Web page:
I had the same problem.The problem was my fault.I had built my own PC and I had went into the control panel for my video card.I had changed the setting that controls how the video card would act while streaming video.I was also frustrated like you. Here's how I fixed the problem.Go into the control panel in your video card.Once there click on "Let the video card decide how to stream videos."It worked for me,hopefully it will work for you too.If not try one of the other settings.I think that there are only two or three settings if I remember correctly.Good luck Bud.

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Video Streaming Problems
by Sakhar / August 31, 2012 11:18 AM PDT

How do I go to the control Panel in the video card?I'm using a Dell 4700 computer running the XP Pro operting system.

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Need more info to really provide an answer
by billd888 / August 24, 2012 11:54 AM PDT

You do not provide any info about a couple of things that would be very helpful in identifying the source of the problem.

1. How fast is your ISP connection supposed to be? Have you measured it with a speed test application to see if it as fast as it is supposed? Is it cable or optical or DSL?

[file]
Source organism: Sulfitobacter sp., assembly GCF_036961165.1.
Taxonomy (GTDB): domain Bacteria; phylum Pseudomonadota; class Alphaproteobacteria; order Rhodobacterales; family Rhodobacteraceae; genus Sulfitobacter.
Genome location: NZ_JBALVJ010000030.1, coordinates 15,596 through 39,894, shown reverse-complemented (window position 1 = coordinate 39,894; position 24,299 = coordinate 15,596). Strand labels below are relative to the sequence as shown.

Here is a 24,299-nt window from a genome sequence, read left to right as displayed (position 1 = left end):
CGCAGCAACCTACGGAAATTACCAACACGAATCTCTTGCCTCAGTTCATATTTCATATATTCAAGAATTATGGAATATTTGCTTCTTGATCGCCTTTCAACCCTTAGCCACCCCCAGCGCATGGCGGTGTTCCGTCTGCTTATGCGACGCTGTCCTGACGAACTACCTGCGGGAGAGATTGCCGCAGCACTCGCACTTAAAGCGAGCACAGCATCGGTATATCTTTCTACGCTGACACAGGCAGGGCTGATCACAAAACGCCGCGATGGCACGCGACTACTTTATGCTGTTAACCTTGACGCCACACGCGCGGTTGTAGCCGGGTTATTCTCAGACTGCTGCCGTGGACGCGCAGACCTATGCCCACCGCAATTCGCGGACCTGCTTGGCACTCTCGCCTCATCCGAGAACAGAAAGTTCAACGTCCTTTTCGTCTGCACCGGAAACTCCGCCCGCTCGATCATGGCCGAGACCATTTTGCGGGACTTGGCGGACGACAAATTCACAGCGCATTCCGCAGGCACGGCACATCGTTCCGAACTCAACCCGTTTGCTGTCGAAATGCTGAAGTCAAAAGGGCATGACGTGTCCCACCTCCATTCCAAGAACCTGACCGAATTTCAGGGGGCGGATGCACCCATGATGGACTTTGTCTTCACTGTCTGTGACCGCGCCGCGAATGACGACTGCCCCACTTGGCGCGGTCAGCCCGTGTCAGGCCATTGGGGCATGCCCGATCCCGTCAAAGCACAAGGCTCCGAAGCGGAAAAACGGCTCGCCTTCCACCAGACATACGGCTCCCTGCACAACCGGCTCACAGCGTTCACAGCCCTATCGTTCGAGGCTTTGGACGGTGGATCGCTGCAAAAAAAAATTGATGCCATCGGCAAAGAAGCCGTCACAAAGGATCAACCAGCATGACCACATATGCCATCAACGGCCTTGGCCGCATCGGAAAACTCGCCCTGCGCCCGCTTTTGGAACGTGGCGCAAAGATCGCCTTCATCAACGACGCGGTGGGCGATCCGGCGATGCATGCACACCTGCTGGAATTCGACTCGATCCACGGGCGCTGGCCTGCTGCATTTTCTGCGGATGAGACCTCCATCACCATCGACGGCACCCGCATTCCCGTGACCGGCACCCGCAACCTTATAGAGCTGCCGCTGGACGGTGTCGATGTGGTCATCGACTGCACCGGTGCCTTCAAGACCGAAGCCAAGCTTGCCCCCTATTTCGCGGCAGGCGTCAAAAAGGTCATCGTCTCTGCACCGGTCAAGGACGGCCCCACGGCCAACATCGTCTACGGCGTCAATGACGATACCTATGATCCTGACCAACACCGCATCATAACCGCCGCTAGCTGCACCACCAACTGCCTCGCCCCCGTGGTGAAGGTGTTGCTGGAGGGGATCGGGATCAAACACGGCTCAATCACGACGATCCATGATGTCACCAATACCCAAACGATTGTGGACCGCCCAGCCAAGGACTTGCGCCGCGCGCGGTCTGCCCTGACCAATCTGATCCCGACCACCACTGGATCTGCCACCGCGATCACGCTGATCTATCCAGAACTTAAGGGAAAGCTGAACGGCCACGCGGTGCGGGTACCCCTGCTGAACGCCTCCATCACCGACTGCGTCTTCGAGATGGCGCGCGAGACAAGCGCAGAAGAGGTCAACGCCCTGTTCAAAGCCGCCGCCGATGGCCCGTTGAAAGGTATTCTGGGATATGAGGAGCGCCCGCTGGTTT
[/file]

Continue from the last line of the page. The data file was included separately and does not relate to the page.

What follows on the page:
2. You have provided no information about your system's configuration, how much memory, how much disk space and what type, network connection - wired or Wi - Fi.

Without this info, everyone is just guessing.

Bill

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Video problems
by richj120952 / August 24, 2012 1:04 PM PDT

The problem can be anything that runs the video. The list is:

Broadband connection 1) Speed, 2) response time.

The computer itself, speed, and memory.

The video card and codex.

So troubleshooting to isolate the problem.

First go to www.speedtest.net. Look at the bandwidth and the "ping" time. If the bandwidth is lower than 3 MB or the ping time is above 50ms, you may want to look at talking with the broadband provider to see what it will take to raise the speed and decrease the ping time.